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From: Al Viro <viro@ZenIV.linux.org.uk>
To: Andreas Ruprecht <rupran@einserver.de>
Cc: Oleg Drokin <oleg.drokin@intel.com>,
	Andreas Dilger <andreas.dilger@intel.com>,
	Greg Kroah-Hartman <gregkh@linuxfoundation.org>,
	HPDD-discuss@ml01.01.org, devel@driverdev.osuosl.org,
	linux-kernel@vger.kernel.org, "Lad,
	Prabhakar" <prabhakar.csengg@gmail.com>
Subject: use of opaque subject lines
Date: Thu, 5 Feb 2015 16:30:53 +0000	[thread overview]
Message-ID: <20150205163053.GQ29656@ZenIV.linux.org.uk> (raw)
In-Reply-To: <54CFCC46.40909@einserver.de>

On Mon, Feb 02, 2015 at 08:13:10PM +0100, Andreas Ruprecht wrote:

> On a serious note: I do understand what you're getting at, I don't take
> that personally (and I will send a v2 addressing the things above), but
> honestly, this kind of answer might just be a real turn-off for other
> people trying to get into kernel development...
> 
> I don't want to start a whole new 'attitude in the kernel community'
> discussion, but I can't just let this go like that, sorry.

Just during the last 12 hours or so, I've seen the following l-k traffic:

Subject: [PATCH] usb: host/sl811-hcd: fix sparse warning
Subject: [PATCH] usb: gadget: function/f_sourcesink: fix sparse warning
Subject: [PATCH] tty: vt/vt: fix sparse warning
Subject: [PATCH] scsi: fix sparse warnings
Subject: [PATCH] bfa: bfa_core: fix sparse warning
Subject: [PATCH] scsi: fix sparse warning
Subject: [PATCH] xen/acpi-processor: fix sparse warning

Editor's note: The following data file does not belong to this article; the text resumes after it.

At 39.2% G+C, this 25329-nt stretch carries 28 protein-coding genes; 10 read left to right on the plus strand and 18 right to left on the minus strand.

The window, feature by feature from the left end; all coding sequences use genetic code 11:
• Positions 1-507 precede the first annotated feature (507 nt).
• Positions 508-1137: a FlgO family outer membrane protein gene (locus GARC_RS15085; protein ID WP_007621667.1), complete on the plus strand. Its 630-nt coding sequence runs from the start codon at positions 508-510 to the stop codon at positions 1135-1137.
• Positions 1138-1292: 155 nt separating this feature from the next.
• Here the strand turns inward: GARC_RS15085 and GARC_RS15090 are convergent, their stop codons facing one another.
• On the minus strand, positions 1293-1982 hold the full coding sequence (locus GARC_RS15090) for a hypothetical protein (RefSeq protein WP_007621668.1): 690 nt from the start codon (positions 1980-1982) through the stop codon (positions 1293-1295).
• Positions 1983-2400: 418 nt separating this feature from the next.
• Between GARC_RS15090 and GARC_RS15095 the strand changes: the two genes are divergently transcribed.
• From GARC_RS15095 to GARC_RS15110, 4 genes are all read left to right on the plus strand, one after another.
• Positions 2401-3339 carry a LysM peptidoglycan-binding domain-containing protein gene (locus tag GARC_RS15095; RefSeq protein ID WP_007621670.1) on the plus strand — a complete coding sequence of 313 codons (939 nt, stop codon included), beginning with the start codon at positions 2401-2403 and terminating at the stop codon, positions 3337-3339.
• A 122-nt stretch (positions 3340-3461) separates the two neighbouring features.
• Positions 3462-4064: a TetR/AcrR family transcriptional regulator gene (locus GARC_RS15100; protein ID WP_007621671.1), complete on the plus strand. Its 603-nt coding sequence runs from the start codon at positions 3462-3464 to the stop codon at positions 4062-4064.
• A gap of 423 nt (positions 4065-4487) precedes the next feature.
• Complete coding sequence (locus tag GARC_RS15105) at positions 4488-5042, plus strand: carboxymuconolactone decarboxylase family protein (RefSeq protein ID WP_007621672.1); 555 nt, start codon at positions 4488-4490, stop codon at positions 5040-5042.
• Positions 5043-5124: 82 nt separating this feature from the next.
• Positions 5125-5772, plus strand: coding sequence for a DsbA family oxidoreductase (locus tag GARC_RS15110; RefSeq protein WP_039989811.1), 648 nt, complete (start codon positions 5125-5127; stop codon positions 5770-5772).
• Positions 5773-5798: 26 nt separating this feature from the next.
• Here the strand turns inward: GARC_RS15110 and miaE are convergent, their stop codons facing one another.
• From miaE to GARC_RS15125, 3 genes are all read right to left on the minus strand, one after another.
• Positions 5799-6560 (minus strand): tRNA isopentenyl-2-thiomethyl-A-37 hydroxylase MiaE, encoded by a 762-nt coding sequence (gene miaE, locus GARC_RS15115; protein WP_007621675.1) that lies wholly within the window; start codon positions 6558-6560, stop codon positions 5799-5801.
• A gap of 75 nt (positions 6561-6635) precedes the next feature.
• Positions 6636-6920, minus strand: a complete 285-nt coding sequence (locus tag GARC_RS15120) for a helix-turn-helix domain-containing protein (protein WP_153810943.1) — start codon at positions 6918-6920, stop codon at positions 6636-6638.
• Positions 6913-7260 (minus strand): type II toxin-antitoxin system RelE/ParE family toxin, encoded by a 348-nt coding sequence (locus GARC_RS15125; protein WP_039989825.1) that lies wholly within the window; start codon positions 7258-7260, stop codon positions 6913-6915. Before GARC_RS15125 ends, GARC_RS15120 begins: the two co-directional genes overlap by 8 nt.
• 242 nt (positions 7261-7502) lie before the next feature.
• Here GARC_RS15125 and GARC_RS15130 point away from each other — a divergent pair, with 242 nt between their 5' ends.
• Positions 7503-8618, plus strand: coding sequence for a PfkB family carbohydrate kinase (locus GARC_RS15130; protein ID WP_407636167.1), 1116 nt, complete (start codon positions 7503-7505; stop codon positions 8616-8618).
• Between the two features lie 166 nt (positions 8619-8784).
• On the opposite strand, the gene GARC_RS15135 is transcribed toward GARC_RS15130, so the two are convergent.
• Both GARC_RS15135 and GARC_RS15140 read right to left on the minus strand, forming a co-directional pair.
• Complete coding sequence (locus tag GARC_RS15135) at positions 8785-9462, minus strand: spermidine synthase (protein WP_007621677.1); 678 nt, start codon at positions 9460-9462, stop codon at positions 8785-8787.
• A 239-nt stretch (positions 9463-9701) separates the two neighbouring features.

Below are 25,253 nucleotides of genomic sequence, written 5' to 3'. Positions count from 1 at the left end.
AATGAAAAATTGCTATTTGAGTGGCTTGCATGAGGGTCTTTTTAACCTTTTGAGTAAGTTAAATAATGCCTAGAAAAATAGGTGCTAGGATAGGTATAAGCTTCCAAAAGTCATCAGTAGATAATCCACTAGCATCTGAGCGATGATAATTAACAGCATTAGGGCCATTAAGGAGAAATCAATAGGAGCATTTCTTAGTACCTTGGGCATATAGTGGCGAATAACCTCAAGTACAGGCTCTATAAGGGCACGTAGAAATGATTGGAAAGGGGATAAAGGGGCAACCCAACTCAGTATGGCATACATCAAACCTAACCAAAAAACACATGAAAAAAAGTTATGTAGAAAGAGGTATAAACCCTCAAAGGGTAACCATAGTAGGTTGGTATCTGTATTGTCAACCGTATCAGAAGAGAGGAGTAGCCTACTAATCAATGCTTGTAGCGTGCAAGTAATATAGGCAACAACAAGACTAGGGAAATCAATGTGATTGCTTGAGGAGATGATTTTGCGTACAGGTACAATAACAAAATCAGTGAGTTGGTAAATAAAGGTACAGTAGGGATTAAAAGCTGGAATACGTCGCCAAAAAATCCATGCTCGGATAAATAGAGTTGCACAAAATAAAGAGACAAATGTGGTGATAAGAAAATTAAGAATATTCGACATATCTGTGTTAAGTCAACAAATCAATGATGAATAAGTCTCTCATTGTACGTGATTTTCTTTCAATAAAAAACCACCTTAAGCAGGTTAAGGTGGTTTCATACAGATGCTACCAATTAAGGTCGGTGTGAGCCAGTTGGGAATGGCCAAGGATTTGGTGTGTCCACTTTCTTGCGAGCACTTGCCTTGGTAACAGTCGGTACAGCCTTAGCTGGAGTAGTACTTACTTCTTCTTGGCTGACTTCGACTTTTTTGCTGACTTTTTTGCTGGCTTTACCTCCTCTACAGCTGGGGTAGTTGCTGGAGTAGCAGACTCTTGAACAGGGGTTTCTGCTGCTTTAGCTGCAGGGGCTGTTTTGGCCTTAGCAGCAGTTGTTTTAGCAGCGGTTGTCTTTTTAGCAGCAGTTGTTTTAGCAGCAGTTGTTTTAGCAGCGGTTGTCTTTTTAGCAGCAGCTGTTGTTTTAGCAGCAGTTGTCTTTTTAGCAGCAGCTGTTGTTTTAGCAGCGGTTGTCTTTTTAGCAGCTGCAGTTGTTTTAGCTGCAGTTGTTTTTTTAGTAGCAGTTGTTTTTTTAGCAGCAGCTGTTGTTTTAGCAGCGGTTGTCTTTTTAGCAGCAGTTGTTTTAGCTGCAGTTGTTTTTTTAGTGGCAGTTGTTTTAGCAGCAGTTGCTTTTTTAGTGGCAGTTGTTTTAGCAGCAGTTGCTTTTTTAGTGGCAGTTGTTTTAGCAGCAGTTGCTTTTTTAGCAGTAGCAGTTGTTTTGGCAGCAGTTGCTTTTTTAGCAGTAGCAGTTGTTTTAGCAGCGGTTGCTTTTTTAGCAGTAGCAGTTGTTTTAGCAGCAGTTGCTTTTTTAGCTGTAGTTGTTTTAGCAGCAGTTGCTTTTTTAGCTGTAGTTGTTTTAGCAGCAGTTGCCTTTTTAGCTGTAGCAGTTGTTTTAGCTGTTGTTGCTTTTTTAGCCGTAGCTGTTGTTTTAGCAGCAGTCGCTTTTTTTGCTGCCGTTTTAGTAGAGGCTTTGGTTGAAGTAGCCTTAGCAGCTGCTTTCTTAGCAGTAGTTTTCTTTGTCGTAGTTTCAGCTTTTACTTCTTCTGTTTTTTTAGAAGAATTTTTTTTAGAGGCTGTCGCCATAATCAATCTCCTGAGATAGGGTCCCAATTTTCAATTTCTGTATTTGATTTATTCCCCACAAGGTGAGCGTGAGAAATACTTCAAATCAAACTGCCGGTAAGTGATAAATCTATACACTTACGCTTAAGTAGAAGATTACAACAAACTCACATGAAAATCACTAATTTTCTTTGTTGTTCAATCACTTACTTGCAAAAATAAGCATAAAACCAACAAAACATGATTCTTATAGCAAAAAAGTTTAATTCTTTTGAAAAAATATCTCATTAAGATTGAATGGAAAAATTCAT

Subject: [PATCH] scsi: initio: fix sparse warnings
Subject: [PATCH] scsi: dc395x: fix sparse warning
Subject: [PATCH] scsi: eata: fix sparse warning
Subject: [PATCH] scsi: qla1280: fix sparse warnings
Subject: [PATCH] scsi: ips: fix sparse warnings
Subject: [PATCH] fbdev: via/via_clock: fix sparse warning
Subject: [PATCH] usb: gadget: fix sparse warnings
Subject: [PATCH] usb: gadget: fix sparse warnings
Subject: [PATCH] usb: gadget: function/uvc_v4l2.c: fix sparse warnings
Subject: [PATCH] xen-netback: fix sparse warning
Subject: [PATCH] thermal: int340x: fix sparse warning
Subject: [PATCH] vxge: fix sparse warning
Subject: Re: [PATCH] xen-netback: fix sparse warning
Subject: [PATCH] ixgbe: fix sparse warnings
Subject: [PATCH] samsung-laptop: fix sparse warning
Subject: [PATCH] x86: thinkpad_acpi.c: fix sparse warning
Subject: [PATCH] Sony-laptop: fix sparse warning

one of those is an ACK from maintainer, the rest are (AFAICS) all "make
something static", all with rather poor commit messages and subjects.  Not
threaded, either (that would've somewhat mitigated one of the problems).

Bad attitude?  I'd say that _this_ is one.  l-k is high-traffic list;
postings like that mean extra strain on those who are trying at least to
skim through it and they are not easy on those who are trying to read the
commit logs.  And it's trivial to mitigate - choose less opaque subjects,
for starters.  Because these are about as opaque as it gets: essentially,
it's "sparse had drawn my attention to $FILE; I've fixed that problem by
making it STFU".  Readers would like more information to filter upon?
Tough luck, open the damn mail and look into it.  One after another, after
another, to the tune of dozens per night.  All with the commit messages
pretty much of the form "$TOOL has produced $MESSAGE; with diff below it
doesn't".

It's physically impossible to read through all l-k traffic; the rate is too
high for that.  Is making it possible to do minimal triage too much to ask for?
I'm not blaming anyone for going after the low-hanging fruit like that to
get some experience on simple stuff, but as it is, it reinforces seriously
bad habits while creating considerable PITA for list readers.  And yes,
we'd all done our share of lousy commit messages, but this pretty much
teaches newbies to do that all the time.

Sigh...  Folks, please
	* Use descriptive subject lines at least somewhere in a thread.